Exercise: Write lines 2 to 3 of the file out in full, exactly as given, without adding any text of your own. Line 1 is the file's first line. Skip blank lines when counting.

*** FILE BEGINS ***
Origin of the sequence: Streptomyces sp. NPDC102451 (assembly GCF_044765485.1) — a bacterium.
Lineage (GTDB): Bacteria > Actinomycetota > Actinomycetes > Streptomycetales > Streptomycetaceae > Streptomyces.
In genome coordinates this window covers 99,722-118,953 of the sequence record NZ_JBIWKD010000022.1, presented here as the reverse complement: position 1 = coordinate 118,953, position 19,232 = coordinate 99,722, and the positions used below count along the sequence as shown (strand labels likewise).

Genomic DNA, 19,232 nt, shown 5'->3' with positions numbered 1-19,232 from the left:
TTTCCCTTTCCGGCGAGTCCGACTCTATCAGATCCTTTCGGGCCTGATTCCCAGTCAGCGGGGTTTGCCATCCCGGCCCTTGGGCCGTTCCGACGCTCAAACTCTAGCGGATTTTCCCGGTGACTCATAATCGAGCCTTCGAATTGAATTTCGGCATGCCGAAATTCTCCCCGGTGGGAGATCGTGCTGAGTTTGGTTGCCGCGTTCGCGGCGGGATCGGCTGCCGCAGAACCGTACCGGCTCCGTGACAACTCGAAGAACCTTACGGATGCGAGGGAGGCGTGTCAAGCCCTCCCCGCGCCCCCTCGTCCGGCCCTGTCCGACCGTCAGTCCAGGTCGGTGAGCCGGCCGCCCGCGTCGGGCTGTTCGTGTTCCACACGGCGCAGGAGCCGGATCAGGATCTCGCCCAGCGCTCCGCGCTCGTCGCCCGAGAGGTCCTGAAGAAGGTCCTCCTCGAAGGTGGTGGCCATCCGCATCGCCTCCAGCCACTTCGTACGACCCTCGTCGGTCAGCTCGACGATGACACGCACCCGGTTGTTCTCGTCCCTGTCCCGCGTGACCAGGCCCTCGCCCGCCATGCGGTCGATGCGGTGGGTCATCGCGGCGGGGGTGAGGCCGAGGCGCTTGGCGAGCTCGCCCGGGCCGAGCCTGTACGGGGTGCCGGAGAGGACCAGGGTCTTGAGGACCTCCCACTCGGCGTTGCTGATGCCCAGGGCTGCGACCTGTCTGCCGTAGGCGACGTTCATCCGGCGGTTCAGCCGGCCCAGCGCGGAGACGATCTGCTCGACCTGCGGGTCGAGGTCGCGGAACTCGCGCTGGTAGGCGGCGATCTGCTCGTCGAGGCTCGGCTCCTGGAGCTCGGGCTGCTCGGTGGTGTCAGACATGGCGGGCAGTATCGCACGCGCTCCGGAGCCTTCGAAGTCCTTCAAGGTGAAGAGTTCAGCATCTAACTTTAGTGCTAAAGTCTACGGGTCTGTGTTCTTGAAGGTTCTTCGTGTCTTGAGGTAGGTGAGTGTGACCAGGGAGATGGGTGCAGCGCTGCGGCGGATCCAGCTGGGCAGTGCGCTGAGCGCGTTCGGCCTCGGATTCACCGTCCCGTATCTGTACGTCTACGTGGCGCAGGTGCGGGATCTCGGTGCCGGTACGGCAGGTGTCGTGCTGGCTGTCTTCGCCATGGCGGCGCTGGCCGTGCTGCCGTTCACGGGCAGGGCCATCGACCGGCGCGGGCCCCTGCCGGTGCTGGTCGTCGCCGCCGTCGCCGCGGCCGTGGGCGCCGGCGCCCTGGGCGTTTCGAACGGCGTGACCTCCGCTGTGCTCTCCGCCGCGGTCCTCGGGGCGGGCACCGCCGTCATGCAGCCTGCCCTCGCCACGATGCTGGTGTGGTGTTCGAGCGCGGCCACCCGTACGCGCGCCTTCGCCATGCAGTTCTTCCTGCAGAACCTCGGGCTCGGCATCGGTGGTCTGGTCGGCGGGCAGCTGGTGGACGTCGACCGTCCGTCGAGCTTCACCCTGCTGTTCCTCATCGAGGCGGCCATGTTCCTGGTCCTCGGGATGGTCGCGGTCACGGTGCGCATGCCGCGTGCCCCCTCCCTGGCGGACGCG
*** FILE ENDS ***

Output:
Lineage (GTDB): Bacteria > Actinomycetota > Actinomycetes > Streptomycetales > Streptomycetaceae > Streptomyces.
In genome coordinates this window covers 99,722-118,953 of the sequence record NZ_JBIWKD010000022.1, presented here as the reverse complement: position 1 = coordinate 118,953, position 19,232 = coordinate 99,722, and the positions used below count along the sequence as shown (strand labels likewise).